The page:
ISAGUIDE INVESTMENT JARGON Balance shet: a statement of a company’s financial condition that shows its total assets, its liabilities, and its net worth (the difference between the two). The company’s net worth is also known as owners’ or shareholders’ equity. Consensus forecast: a prediction of the future – for anything from a stockmarket’s likely value to a country’s economic growth – produced by combining several separate forecasts. Dividend: the payment made by companies to the shareholders investing in them. Most pay twice a year – an interim and a final dividend. Dividend cover: the measure of a company’s ability to pay its dividend; it shows how many times the ordinary dividend is covered by profits available. Earnings per share: the company’s net income or earnings divided by the number of shares outstanding, which tells investors how much they’ll earn on each share they own in that firm. Price-to-earnings ratio (P/E ratio): this is the ratio of the company’s current share price to its earnings per share. A high P/E ratio indicates the company is highly valued relative to the amount it’s actually earning; a low one may show investors don’t value it highly.
of your annual ISA allowance. But the transfer must take place within 90 days of you receiving the shares or your exercising the share option.
If you want to transfer other shares into your ISA you’ll have to sell them and buy them back through the ISA, which will involve dealing charges.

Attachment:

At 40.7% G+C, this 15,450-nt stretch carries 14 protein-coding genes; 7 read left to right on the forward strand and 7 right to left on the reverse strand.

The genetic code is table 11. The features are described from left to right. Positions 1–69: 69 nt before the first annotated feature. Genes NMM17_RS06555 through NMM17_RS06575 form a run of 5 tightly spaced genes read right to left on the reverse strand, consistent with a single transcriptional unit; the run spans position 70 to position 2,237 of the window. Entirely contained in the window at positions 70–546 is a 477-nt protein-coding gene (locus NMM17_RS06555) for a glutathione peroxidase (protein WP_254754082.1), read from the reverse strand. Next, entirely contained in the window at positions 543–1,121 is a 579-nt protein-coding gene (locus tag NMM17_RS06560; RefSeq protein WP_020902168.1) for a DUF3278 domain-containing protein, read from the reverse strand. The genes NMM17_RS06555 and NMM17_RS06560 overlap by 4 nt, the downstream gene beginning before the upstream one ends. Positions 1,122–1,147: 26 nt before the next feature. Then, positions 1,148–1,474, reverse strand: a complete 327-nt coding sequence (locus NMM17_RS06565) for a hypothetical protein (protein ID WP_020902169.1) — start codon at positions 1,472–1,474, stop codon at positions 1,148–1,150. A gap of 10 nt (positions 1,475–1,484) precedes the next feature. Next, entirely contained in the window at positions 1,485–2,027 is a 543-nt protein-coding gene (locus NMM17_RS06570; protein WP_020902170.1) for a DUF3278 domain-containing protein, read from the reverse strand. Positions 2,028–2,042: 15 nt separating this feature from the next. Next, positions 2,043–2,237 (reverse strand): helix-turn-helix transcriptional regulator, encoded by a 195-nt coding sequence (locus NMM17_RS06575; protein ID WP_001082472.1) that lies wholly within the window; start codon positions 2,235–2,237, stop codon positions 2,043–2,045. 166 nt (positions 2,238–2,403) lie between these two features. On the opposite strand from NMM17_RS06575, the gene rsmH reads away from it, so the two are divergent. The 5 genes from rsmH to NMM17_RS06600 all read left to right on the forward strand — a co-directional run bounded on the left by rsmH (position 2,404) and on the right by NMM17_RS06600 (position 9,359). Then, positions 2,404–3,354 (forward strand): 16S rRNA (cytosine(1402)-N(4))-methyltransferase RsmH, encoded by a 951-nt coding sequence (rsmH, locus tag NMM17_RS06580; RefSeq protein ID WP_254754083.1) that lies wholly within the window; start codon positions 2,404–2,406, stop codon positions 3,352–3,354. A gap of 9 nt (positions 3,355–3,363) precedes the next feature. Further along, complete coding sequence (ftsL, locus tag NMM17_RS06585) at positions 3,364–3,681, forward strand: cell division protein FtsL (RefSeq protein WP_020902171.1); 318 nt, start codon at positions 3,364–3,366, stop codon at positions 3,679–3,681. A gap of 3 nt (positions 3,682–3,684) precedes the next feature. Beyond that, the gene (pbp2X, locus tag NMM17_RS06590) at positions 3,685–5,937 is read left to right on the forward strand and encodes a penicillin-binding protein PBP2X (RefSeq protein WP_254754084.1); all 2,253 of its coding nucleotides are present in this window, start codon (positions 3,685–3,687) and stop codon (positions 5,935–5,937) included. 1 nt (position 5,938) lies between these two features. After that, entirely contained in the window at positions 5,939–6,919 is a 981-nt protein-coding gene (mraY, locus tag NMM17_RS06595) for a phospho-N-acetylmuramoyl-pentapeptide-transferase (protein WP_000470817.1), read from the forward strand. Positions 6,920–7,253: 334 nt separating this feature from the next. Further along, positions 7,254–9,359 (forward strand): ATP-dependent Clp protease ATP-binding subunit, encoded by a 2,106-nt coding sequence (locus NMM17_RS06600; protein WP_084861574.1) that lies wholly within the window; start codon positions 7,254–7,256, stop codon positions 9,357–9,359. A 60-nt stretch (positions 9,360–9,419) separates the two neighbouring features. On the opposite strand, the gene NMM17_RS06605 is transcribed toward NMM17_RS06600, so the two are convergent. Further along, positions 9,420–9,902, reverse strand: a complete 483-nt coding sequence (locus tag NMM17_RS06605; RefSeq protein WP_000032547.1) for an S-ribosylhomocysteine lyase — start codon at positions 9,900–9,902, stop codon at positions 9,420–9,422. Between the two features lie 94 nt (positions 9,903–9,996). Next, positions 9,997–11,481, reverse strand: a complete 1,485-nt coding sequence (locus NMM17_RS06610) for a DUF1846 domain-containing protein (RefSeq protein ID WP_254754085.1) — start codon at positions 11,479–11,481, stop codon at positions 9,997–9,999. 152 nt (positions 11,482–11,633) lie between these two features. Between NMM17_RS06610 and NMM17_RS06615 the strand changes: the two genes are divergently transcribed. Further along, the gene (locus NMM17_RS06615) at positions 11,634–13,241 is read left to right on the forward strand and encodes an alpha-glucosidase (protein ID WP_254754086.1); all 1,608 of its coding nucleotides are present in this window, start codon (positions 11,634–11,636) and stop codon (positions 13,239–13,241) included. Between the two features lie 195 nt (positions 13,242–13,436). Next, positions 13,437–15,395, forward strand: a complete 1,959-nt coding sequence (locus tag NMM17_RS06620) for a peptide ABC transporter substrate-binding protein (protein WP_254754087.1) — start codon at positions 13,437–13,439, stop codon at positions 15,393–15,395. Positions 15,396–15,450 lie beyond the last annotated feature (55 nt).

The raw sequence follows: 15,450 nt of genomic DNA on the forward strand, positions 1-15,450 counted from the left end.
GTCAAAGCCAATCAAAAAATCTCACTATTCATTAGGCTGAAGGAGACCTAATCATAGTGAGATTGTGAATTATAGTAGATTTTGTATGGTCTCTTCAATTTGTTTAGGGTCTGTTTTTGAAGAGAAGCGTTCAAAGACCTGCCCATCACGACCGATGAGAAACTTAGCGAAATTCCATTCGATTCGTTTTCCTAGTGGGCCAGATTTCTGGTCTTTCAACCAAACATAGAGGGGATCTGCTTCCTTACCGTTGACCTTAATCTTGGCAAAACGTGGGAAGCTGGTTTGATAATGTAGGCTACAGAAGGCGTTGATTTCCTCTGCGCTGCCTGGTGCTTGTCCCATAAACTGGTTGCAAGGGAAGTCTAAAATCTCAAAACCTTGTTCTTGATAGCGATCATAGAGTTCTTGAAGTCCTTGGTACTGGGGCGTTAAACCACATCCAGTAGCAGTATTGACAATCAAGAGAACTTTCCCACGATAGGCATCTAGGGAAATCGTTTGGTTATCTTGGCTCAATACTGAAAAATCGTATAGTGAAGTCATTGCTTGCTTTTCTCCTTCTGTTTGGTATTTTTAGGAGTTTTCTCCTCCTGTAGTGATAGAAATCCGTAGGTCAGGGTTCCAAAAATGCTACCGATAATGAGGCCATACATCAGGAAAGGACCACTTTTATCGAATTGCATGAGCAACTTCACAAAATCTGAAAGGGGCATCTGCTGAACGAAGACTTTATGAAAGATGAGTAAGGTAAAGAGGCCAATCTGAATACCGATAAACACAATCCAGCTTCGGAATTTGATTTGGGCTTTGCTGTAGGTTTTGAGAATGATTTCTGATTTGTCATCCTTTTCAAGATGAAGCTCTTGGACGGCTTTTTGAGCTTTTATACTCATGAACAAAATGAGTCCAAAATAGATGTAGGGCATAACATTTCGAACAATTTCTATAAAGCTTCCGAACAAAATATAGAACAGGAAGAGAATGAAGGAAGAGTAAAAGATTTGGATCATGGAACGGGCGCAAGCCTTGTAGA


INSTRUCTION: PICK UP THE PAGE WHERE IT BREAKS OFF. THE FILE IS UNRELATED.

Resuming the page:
What kind of investors are self-select ISAs suitable for? The big attraction for most self-select investors is the ability to build their own tax-free share portfolio, rather than relying on a fund manager to do it for them. So self-select ISA holders are generally quite active investors – doing their own research into companies, keeping tabs on share performance, and selling out when they think it’s the right time.
Others take a more ‘buy-and-hold’ approach, building a portfolio of reliable shares for the long term. And others again may be using a self-select ISA because they want to hold investment trusts rather than ordinary funds. But it’s fair to say that most self-select investors tend to be quite actively interested in market movements and the progress of their investments. who are they not well suited to? If you only want to invest in funds and can’t see your preferences changing in future, you don’t need a self-select ISA.You’d do better with a standard investment ISA where you simply choose the focus for your ISA – for example UK equities – and a fund manager will decide which individual products to purchase. And if you’re not really interested in financial markets and just want a ‘one-stopshop’ investment that you can forget about for the next 10 years, self-select ISAs definitely aren’t for you as they require active management.
What sort of providers offer them? You can get a self-select ISA from most stockbrokers and wealth managers, but they come with varying levels of advice. The cheapest options are online execution-only products (where no personal investment advice is on offer, you simply buy and sell assets as you wish), from brokers such as Interactive Investor, Sippdeal, Alliance Trust Savings and Halifax.
What should I look out for when I’m choosing one? First of all, make sure that the broker you’re interested in actually offers the investments you want within a self-select ISA. Some online ISAs, such as that from Standard Life, only offer funds.
If you’re taking the execution-only route, it’s also worth looking at the quality of the background research provided on that website – some providers are much more generous than others with their guidance on shares and funds.
Apart from that, consider the costs involved. Share dealers need to look at their dealing costs, which can vary considerably between brokers. And there may also be an annual administration fee for the ISA wrapper itself to bear in mind.We look at charges in more detail on page 9.
4 MONEYWISE | ADVANCED I SA GUIDE 2012